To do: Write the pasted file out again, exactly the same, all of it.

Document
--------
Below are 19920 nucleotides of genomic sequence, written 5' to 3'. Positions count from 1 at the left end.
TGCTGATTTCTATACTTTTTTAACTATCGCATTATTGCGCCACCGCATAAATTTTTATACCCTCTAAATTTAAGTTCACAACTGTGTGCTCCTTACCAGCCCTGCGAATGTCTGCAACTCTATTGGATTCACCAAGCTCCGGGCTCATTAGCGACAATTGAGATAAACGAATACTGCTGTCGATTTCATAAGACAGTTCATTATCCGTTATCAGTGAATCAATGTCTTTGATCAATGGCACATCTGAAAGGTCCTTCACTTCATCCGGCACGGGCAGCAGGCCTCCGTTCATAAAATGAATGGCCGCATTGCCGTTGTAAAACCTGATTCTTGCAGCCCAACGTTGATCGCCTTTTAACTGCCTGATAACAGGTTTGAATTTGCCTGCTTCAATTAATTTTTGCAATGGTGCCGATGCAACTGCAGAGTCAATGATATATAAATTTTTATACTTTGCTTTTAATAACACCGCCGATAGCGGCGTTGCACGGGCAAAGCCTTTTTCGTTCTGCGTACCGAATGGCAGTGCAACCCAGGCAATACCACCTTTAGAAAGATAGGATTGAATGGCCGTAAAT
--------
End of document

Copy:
Below are 19920 nucleotides of genomic sequence, written 5' to 3'. Positions count from 1 at the left end.
TGCTGATTTCTATACTTTTTTAACTATCGCATTATTGCGCCACCGCATAAATTTTTATACCCTCTAAATTTAAGTTCACAACTGTGTGCTCCTTACCAGCCCTGCGAATGTCTGCAACTCTATTGGATTCACCAAGCTCCGGGCTCATTAGCGACAATTGAGATAAACGAATACTGCTGTCGATTTCATAAGACAGTTCATTATCCGTTATCAGTGAATCAATGTCTTTGATCAATGGCACATCTGAAAGGTCCTTCACTTCATCCGGCACGGGCAGCAGGCCTCCGTTCATAAAATGAATGGCCGCATTGCCGTTGTAAAACCTGATTCTTGCAGCCCAACGTTGATCGCCTTTTAACTGCCTGATAACAGGTTTGAATTTGCCTGCTTCAATTAATTTTTGCAATGGTGCCGATGCAACTGCAGAGTCAATGATATATAAATTTTTATACTTTGCTTTTAATAACACCGCCGATAGCGGCGTTGCACGGGCAAAGCCTTTTTCGTTCTGCGTACCGAATGGCAGTGCAACCCAGGCAATACCACCTTTAGAAAGATAGGATTGAATGGCCGTAAAT